Insider news & Analysis in Iran

By INU Staff

INU - Human Rights Watch have called on the Iranian Regime to release two unjustly imprisoned journalists or to charge them with “recognizable criminal offenses”, as opposed to charges of insulting god or the Regime, and allow them a fair trial.

The two journalists, who have been detained without formal charges since August, include arrested Sasan Aghaei, 34, deputy editor of the reformist paper Etemad, and Yaghma Fashkhami, a journalist for the Didban Iran website.

Sarah Leah Whitson, Middle East director at Human Rights Watch, said: “Iran’s judiciary and intelligence agencies have a longstanding pattern of prosecuting journalists on dubious national security charges. The latest journalists to be arrested have not been accused of doing anything beyond exercising their right to free speech, and should be freed immediately…. Iran’s various intelligence agencies seem to agree on at least one thing: their repressive approach towards journalists and press freedom”

Both journalists have previously received harassment from the Regime based on their free speech activities.

Aghaei, who has been arrested four times since 2009, has been held in solitary confinement in the notorious Evin prison in Tehran. Human Rights Watch said that this sort of indefinite solitary confinement is inhumane and could amount to torture.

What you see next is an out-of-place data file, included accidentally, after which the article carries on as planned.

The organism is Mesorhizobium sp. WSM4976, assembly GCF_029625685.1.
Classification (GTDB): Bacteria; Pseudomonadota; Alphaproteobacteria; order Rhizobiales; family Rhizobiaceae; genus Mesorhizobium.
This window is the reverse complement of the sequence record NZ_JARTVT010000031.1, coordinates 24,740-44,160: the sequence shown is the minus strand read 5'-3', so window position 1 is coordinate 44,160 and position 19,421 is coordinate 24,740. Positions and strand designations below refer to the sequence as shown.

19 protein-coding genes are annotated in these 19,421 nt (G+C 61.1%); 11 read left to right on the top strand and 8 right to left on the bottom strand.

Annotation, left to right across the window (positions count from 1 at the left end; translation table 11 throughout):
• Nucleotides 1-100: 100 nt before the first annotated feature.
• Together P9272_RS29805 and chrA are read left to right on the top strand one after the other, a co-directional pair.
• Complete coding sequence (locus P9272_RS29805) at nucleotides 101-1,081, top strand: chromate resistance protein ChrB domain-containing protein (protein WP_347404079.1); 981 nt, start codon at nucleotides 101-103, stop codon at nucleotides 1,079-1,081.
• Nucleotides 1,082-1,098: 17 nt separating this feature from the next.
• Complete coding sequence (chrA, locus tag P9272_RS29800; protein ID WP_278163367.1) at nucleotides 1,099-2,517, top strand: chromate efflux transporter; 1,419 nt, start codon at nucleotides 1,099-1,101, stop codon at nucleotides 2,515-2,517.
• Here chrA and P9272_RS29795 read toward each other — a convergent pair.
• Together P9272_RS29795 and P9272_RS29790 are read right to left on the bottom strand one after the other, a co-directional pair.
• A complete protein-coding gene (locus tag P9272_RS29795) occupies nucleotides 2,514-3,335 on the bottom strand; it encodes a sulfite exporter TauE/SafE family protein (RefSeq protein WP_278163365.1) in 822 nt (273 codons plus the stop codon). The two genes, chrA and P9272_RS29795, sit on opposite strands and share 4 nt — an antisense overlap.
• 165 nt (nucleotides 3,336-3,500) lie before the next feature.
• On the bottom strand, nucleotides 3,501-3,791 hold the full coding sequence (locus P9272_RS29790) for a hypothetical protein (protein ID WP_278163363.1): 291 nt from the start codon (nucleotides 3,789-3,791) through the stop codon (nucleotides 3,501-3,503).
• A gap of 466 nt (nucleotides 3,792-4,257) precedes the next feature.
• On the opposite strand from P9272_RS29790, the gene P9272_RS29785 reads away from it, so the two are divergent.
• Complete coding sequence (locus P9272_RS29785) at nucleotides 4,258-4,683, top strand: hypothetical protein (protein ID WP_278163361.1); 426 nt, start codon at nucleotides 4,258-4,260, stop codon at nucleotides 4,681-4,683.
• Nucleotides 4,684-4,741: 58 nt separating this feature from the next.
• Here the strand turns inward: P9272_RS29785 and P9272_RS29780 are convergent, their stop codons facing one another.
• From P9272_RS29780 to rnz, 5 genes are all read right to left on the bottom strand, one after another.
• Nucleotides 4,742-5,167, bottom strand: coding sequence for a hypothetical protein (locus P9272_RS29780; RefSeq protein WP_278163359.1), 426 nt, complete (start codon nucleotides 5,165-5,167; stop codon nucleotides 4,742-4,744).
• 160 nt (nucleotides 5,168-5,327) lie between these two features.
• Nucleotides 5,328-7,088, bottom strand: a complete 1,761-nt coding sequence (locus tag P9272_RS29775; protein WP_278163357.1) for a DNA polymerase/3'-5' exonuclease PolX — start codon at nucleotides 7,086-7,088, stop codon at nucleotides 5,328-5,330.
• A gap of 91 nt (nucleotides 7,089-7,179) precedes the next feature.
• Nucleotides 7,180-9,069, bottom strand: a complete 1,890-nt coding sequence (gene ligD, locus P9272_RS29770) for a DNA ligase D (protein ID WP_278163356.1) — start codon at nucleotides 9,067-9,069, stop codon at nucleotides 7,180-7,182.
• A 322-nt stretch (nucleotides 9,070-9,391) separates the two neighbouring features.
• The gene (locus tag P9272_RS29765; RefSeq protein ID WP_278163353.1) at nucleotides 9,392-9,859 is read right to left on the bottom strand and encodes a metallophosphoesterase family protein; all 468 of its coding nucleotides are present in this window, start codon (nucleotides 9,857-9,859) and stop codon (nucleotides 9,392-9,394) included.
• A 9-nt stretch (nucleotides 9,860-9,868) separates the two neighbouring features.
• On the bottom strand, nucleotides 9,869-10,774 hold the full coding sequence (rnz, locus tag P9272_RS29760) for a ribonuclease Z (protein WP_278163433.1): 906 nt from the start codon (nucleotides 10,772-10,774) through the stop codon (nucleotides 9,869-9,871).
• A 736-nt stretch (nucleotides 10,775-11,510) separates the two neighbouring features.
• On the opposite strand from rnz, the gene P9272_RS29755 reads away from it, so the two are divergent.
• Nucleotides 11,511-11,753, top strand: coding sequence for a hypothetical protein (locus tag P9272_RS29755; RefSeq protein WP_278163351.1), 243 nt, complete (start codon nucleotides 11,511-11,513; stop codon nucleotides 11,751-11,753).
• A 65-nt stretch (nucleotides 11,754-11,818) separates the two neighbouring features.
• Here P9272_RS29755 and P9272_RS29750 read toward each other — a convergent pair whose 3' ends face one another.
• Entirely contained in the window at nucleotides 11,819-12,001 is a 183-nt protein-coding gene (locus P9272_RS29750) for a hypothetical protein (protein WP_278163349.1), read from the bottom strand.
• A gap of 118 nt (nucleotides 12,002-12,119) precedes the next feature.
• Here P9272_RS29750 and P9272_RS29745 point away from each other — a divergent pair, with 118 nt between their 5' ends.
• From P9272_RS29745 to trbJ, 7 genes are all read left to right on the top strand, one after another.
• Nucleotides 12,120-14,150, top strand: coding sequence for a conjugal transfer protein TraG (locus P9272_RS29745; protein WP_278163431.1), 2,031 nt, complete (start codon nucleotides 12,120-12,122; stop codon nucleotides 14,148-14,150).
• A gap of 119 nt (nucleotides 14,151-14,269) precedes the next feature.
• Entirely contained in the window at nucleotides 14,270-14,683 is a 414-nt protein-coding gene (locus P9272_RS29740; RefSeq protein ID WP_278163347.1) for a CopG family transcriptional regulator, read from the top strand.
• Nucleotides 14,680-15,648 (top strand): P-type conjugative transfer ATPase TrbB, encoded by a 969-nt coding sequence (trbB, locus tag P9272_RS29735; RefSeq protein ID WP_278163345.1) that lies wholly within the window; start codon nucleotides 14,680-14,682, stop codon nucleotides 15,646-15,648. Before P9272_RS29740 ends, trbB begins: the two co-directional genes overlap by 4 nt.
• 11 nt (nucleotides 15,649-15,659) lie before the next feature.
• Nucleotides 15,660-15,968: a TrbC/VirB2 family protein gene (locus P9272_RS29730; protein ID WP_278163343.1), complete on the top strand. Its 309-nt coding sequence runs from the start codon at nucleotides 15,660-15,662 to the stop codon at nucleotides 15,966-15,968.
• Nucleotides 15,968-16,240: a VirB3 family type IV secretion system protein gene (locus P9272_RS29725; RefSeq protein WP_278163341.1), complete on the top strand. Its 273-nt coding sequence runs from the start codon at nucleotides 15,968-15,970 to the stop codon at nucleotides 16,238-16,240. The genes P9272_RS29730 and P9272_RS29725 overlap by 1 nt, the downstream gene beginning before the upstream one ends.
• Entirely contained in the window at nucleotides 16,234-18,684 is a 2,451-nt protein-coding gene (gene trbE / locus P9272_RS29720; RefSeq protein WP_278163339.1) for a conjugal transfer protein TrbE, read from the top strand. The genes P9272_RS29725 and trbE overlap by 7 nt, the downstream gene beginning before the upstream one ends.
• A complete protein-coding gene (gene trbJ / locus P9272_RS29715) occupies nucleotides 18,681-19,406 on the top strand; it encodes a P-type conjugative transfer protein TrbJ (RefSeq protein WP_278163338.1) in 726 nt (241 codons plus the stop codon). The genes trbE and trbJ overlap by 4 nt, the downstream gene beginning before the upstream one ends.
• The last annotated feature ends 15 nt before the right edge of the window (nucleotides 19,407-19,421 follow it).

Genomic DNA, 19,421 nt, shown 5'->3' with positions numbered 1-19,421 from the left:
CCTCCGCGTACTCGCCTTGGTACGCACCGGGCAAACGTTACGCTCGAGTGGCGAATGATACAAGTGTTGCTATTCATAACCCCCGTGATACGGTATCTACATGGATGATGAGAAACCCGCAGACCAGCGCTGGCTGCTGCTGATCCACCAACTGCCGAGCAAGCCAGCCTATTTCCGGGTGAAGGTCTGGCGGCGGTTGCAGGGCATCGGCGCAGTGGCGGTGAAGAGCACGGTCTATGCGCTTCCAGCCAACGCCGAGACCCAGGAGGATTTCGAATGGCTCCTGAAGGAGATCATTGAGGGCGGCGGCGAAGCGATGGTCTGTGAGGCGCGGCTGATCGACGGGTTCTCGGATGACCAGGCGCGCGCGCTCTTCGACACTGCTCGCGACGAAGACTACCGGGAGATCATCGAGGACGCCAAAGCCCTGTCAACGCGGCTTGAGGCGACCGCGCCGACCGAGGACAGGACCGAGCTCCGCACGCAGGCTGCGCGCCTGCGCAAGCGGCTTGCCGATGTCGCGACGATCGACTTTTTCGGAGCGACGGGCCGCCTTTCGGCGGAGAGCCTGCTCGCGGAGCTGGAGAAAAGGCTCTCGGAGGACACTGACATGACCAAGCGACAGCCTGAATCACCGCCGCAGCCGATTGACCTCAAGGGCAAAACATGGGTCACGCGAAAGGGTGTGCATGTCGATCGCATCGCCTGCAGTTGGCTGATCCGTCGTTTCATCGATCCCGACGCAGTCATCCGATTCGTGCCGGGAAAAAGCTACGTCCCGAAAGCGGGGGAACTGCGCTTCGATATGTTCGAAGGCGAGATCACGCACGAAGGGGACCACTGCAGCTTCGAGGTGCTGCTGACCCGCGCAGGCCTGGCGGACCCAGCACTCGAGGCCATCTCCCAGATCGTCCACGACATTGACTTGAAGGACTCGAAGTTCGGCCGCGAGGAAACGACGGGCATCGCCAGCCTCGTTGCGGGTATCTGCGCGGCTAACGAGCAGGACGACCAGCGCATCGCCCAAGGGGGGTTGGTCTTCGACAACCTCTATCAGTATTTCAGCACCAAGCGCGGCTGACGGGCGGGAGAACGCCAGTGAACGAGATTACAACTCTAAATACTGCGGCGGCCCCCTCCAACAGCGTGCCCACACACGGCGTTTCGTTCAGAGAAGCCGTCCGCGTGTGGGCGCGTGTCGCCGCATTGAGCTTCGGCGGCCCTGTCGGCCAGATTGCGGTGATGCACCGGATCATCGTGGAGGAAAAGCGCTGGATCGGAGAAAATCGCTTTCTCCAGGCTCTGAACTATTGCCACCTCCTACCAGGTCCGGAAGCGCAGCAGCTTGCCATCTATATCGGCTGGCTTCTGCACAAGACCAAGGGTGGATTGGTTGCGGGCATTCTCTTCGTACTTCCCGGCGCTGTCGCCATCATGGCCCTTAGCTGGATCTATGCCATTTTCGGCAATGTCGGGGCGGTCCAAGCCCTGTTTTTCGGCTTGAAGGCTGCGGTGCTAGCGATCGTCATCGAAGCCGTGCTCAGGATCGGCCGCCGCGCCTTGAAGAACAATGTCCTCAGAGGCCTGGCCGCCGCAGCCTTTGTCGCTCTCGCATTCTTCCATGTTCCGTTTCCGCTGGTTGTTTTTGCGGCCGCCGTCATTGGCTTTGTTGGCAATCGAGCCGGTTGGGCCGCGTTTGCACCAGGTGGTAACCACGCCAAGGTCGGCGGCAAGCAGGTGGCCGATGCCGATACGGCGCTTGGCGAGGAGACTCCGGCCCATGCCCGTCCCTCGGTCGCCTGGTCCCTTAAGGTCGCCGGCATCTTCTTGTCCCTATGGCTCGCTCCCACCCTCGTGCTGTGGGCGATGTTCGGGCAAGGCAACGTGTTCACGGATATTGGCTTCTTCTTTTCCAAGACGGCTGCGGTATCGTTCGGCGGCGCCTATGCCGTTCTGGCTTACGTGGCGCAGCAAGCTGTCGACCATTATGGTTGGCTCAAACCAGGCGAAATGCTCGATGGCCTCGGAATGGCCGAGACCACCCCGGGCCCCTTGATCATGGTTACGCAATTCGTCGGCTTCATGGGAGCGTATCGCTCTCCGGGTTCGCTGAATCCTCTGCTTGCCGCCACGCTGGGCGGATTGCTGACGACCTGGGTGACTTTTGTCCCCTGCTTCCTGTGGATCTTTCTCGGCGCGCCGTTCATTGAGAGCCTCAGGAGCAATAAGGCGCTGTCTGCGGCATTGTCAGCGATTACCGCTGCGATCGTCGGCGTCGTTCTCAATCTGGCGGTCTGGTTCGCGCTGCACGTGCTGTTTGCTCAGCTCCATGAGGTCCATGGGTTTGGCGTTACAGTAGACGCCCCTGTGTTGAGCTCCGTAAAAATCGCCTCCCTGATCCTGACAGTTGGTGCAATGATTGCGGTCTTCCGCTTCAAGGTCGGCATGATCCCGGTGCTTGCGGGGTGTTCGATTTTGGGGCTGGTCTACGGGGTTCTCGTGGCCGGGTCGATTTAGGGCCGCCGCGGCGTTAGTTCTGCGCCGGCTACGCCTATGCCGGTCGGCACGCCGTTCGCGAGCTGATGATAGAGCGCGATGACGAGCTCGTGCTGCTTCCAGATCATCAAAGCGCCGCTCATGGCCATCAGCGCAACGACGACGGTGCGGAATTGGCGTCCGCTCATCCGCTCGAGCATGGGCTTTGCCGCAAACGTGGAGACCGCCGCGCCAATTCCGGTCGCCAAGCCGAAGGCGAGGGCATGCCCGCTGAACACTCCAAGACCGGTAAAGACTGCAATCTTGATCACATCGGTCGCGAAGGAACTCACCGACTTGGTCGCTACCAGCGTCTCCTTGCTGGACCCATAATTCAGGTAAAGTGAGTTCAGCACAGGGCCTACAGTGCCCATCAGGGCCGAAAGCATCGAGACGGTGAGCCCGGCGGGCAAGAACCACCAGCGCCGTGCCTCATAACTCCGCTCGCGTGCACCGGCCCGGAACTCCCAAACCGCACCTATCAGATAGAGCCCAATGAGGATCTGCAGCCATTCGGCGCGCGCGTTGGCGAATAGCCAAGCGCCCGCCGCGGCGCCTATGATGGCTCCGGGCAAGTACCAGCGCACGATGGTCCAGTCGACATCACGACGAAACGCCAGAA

A source close to his family said that Iranian authorities are pressing him to admit to connections with the Amad News website, a media outlet which opposes the Regime.

Human Rights Watch said: “Iranian authorities frequently detain and prosecute journalists on vaguely defined national security charges while granting limited or no access to legal defence during the investigative phase of their detention. Iran’s criminal procedure law, which went into force in 2014, sought to expand legal access to detainees.

owever, article 48 of the approved amendments require people accused of certain offences, including political charges, to choose their counsel from a pool of lawyers approved by the head of Iran’s judiciary. The list is not available to the public, and attorneys and families of detainees charged with national security crimes frequently report that detainees have been denied access to a lawyer at the pretrial investigation stage.”

This is not even the first case of the Iranian Regime suppressing freedom of the press in 2017.

On August 31, Azam Eghtesad, the mother of reformist journalist Ehsan Mazandarani, who has been held in Evin prison since March, told the Center for Human Rights in Iran that her son’s health had greatly deteriorated.

Mazandarani had originally been released in February after serving a year in jail on bogus charges of “assembly and collusion against national security” and “propaganda against the state,” but then claimed it was a mistake to release him and sent him back to prison.

On August 29, journalists Hengameh Shahidi and Zeinab Karmianian, were released after five months in jail without charges.

 

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